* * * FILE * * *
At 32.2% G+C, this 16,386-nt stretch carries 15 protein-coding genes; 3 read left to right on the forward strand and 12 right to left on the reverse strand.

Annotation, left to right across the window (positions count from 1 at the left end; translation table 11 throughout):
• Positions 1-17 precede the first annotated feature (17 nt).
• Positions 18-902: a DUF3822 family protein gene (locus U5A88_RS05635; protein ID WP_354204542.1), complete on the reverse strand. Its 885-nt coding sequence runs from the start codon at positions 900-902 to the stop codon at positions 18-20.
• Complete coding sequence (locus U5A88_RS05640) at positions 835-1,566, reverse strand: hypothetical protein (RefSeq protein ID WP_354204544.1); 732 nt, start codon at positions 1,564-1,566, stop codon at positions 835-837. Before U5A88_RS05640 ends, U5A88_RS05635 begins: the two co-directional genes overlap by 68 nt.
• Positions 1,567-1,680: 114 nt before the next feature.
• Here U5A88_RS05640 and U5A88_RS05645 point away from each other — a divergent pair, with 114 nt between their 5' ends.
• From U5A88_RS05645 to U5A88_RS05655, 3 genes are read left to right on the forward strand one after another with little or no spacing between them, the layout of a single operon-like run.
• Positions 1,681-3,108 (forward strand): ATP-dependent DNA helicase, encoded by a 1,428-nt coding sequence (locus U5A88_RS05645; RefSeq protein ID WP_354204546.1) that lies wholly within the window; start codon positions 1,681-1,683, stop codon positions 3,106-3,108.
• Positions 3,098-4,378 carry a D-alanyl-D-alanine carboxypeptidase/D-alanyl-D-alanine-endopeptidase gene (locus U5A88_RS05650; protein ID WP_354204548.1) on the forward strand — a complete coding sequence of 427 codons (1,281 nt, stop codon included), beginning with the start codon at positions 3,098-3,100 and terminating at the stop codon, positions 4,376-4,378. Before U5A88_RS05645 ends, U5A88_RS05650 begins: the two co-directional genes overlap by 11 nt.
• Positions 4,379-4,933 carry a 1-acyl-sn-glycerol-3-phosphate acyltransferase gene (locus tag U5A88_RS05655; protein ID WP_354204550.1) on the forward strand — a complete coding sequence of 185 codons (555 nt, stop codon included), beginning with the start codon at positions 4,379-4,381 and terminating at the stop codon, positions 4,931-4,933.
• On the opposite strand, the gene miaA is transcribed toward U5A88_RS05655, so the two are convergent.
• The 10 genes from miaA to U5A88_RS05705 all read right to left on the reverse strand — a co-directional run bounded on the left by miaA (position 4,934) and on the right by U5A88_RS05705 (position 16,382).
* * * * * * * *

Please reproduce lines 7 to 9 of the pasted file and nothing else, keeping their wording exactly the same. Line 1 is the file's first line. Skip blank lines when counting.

• Here U5A88_RS05640 and U5A88_RS05645 point away from each other — a divergent pair, with 114 nt between their 5' ends.
• From U5A88_RS05645 to U5A88_RS05655, 3 genes are read left to right on the forward strand one after another with little or no spacing between them, the layout of a single operon-like run.
• Positions 1,681-3,108 (forward strand): ATP-dependent DNA helicase, encoded by a 1,428-nt coding sequence (locus U5A88_RS05645; RefSeq protein ID WP_354204546.1) that lies wholly within the window; start codon positions 1,681-1,683, stop codon positions 3,106-3,108.